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Joan Countryman Suit with her husband with research equipment

Microbiologist involved in advancing the field of microbial genetics receives alumni award

By Srila Nayak

Microbiologist Joan Suit, OSU alumna, with spouse Herman Suit

When Joan Countryman Suit (B.S. ’53) started her career as a scientist in the 1950s, molecular biologists had just begun to discover that DNA was the primary genetic material in bacteria and the powerful tools of biotechnology and DNA sequencing were still in the distant future.

After graduating with a degree in microbiology from Oregon State University, Suit did something fairly unusual for women of her era. She headed to Stanford University to study for a doctorate in microbiology. Her studies at Stanford, where she focused on the genetics of bacteriophages (viruses that infect bacteria), made her develop into an early pioneer in the field of bacterial genetics and molecular biology.

On November 15, she received the College of Science’s Distinguished Alumni Achievement Award. This award recognizes alumni whose exceptional achievements have brought honor, distinction and visibility to the College of Science.

Suit has enjoyed a rewarding career as a scientist for more than three decades at some of the top institutions in the country. At a time when women scientists were scarce, a few excellent teachers at Oregon State inspired her to continue her education. The budding scientist found several of her biology classes and microbiology classes, especially a comparative anatomy course, invaluable.

“I had excellent teachers and terrific support at OSU. I understand that wasn’t the case for many women at the time but I was fortunate to be in a bubble,” Suit observed. “OSU gave me a very good start in life and in my academic life.”

Suit has made important contributions to virology, collaborating with fellow microbiologists during the infancy and rapid growth of the field of bacterial genetics. The latter employs genetic analyses to understand variation in pathogenic microbes and their roles in both causing diseases and producing antibiotics. Beginning her research career as a postdoctoral fellow at Oak Ridge National Laboratory in Tennessee, Suit went on to spend nearly 15 years (1957-72) at MD Anderson Cancer Center where she continued her work on DNA and viruses.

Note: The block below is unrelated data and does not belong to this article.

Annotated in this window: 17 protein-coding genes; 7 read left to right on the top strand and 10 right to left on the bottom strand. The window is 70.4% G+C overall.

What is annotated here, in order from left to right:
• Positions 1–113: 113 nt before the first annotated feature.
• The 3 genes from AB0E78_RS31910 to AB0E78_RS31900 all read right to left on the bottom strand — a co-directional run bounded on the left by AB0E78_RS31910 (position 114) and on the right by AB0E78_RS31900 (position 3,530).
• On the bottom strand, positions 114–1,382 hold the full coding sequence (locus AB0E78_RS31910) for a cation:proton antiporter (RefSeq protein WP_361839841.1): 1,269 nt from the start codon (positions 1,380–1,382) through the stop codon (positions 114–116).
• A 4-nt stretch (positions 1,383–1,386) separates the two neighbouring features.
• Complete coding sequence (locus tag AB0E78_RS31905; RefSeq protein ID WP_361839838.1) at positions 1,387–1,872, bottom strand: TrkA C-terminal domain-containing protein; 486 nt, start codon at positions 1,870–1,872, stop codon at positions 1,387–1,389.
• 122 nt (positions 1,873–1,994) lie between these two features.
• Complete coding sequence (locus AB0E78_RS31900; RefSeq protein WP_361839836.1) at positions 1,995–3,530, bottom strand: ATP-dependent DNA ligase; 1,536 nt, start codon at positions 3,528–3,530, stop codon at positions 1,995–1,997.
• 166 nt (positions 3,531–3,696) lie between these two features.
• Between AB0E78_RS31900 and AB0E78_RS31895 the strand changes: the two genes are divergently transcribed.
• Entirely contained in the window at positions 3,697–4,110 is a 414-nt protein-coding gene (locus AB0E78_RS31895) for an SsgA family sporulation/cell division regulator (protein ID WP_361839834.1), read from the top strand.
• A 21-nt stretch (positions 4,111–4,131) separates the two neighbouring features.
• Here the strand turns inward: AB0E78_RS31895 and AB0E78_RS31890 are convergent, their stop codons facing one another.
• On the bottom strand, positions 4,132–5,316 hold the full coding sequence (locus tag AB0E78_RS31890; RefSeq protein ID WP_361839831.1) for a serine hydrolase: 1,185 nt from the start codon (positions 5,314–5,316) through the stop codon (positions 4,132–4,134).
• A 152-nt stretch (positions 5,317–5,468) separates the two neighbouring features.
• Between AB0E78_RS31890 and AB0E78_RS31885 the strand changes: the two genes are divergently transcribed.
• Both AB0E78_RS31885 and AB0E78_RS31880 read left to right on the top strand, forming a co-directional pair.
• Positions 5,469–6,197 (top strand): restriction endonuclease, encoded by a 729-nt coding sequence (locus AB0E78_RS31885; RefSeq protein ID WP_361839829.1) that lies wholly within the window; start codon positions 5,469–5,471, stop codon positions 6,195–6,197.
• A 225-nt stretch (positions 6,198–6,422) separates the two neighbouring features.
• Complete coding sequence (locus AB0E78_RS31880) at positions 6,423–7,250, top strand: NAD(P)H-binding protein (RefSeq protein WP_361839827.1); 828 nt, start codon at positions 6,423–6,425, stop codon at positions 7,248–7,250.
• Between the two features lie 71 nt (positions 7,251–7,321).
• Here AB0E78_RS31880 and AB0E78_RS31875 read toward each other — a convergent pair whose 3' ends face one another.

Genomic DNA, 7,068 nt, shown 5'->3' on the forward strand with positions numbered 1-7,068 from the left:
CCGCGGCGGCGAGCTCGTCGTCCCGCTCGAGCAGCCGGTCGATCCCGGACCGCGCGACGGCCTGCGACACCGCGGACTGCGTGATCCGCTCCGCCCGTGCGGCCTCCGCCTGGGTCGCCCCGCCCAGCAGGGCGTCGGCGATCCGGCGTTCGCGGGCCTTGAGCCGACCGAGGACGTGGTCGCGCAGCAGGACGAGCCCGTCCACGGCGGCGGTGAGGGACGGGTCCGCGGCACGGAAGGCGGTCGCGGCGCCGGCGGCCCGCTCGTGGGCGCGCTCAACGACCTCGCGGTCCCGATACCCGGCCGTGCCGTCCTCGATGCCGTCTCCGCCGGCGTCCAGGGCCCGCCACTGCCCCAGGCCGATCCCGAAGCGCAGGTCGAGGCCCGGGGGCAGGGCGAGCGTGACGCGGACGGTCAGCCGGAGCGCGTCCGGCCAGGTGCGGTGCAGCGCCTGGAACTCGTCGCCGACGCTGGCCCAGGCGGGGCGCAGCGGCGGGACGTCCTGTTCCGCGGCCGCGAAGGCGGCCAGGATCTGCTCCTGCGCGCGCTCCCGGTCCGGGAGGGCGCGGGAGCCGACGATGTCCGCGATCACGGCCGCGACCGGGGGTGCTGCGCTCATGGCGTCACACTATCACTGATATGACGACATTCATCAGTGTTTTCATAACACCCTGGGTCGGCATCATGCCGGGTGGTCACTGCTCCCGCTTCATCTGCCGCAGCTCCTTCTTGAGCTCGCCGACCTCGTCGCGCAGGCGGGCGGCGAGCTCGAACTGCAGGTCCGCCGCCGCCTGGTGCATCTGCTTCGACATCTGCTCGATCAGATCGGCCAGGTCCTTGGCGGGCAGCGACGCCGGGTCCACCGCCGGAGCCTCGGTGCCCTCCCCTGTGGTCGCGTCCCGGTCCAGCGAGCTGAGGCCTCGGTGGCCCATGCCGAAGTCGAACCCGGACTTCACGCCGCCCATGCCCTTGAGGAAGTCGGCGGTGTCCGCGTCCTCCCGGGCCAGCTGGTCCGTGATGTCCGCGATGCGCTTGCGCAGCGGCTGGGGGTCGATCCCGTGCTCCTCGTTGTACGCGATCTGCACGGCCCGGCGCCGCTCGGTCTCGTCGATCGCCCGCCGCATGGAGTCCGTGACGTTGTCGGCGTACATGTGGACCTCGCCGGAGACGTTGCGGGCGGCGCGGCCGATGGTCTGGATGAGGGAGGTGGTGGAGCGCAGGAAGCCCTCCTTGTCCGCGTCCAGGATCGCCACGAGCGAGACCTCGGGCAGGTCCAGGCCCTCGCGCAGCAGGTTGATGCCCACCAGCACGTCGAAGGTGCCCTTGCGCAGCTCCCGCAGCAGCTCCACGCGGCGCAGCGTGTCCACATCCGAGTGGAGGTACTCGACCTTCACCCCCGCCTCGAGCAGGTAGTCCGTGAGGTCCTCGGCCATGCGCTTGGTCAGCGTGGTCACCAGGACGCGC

She married Herman Suit, a radiation oncologist, in 1960. The couple moved to Boston when Herman was offered a position at Massachusetts General Hospital. Many of Joan’s scientific accomplishments came during her tenure as a research scientist at the Massachusetts Institute of Technology (MIT) where she worked in the biology lab of Dr. Salvador Luria, who won the 1969 Nobel Prize in Medicine and Physiology for studies in microbial genetics. Joan was at MIT from 1972 until her retirement in 1989.

The 1970s were an exciting time for Luria and his team of scientists at MIT whose research on disease-causing viruses and the genetic mutations of bacteria laid the foundations of recombinant DNA technologies. Suit reminisced about time spent doing research on DNA expressions and microbes, and interacting with fellow scientists.

“Dr. Luria was an extremely supportive person,” said Suit. “I interacted with both undergraduates and postdoctoral fellows in the lab. It was a very good atmosphere for research and learning.”